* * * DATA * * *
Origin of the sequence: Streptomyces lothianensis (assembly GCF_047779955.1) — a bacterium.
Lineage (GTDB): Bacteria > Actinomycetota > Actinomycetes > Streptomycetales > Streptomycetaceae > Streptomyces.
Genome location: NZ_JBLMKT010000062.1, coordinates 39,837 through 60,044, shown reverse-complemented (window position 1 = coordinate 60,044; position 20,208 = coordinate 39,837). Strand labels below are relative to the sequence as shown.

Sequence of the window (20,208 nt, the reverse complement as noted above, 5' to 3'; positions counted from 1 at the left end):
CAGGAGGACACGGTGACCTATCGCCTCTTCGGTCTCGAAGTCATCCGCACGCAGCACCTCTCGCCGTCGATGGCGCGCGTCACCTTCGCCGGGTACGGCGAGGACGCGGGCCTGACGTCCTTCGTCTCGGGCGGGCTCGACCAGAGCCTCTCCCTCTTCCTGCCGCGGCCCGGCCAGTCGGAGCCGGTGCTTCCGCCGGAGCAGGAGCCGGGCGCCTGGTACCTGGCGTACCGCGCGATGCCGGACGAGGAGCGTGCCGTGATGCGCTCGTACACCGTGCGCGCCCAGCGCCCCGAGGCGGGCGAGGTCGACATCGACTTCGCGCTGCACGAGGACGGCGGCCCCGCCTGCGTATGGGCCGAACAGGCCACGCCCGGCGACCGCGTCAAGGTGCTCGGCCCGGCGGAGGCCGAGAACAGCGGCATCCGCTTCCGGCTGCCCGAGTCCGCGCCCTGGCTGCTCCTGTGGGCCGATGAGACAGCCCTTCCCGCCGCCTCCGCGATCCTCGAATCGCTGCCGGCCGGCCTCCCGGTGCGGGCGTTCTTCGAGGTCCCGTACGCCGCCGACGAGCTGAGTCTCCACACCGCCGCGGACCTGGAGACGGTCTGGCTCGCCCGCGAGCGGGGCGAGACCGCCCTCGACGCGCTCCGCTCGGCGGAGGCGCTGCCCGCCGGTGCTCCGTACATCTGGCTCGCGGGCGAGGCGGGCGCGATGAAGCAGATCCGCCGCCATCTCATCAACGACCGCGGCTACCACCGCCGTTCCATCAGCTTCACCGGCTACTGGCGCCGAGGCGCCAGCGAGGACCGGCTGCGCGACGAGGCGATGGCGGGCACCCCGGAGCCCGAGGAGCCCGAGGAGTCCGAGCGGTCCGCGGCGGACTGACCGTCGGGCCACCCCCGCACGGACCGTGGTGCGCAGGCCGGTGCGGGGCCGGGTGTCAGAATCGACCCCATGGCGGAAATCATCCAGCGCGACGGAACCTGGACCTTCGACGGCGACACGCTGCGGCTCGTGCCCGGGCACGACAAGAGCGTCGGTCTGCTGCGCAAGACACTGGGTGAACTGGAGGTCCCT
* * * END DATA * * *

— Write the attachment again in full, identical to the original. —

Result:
Origin of the sequence: Streptomyces lothianensis (assembly GCF_047779955.1) — a bacterium.
Lineage (GTDB): Bacteria > Actinomycetota > Actinomycetes > Streptomycetales > Streptomycetaceae > Streptomyces.
Genome location: NZ_JBLMKT010000062.1, coordinates 39,837 through 60,044, shown reverse-complemented (window position 1 = coordinate 60,044; position 20,208 = coordinate 39,837). Strand labels below are relative to the sequence as shown.

Sequence of the window (20,208 nt, the reverse complement as noted above, 5' to 3'; positions counted from 1 at the left end):
CAGGAGGACACGGTGACCTATCGCCTCTTCGGTCTCGAAGTCATCCGCACGCAGCACCTCTCGCCGTCGATGGCGCGCGTCACCTTCGCCGGGTACGGCGAGGACGCGGGCCTGACGTCCTTCGTCTCGGGCGGGCTCGACCAGAGCCTCTCCCTCTTCCTGCCGCGGCCCGGCCAGTCGGAGCCGGTGCTTCCGCCGGAGCAGGAGCCGGGCGCCTGGTACCTGGCGTACCGCGCGATGCCGGACGAGGAGCGTGCCGTGATGCGCTCGTACACCGTGCGCGCCCAGCGCCCCGAGGCGGGCGAGGTCGACATCGACTTCGCGCTGCACGAGGACGGCGGCCCCGCCTGCGTATGGGCCGAACAGGCCACGCCCGGCGACCGCGTCAAGGTGCTCGGCCCGGCGGAGGCCGAGAACAGCGGCATCCGCTTCCGGCTGCCCGAGTCCGCGCCCTGGCTGCTCCTGTGGGCCGATGAGACAGCCCTTCCCGCCGCCTCCGCGATCCTCGAATCGCTGCCGGCCGGCCTCCCGGTGCGGGCGTTCTTCGAGGTCCCGTACGCCGCCGACGAGCTGAGTCTCCACACCGCCGCGGACCTGGAGACGGTCTGGCTCGCCCGCGAGCGGGGCGAGACCGCCCTCGACGCGCTCCGCTCGGCGGAGGCGCTGCCCGCCGGTGCTCCGTACATCTGGCTCGCGGGCGAGGCGGGCGCGATGAAGCAGATCCGCCGCCATCTCATCAACGACCGCGGCTACCACCGCCGTTCCATCAGCTTCACCGGCTACTGGCGCCGAGGCGCCAGCGAGGACCGGCTGCGCGACGAGGCGATGGCGGGCACCCCGGAGCCCGAGGAGCCCGAGGAGTCCGAGCGGTCCGCGGCGGACTGACCGTCGGGCCACCCCCGCACGGACCGTGGTGCGCAGGCCGGTGCGGGGCCGGGTGTCAGAATCGACCCCATGGCGGAAATCATCCAGCGCGACGGAACCTGGACCTTCGACGGCGACACGCTGCGGCTCGTGCCCGGGCACGACAAGAGCGTCGGTCTGCTGCGCAAGACACTGGGTGAACTGGAGGTCCCT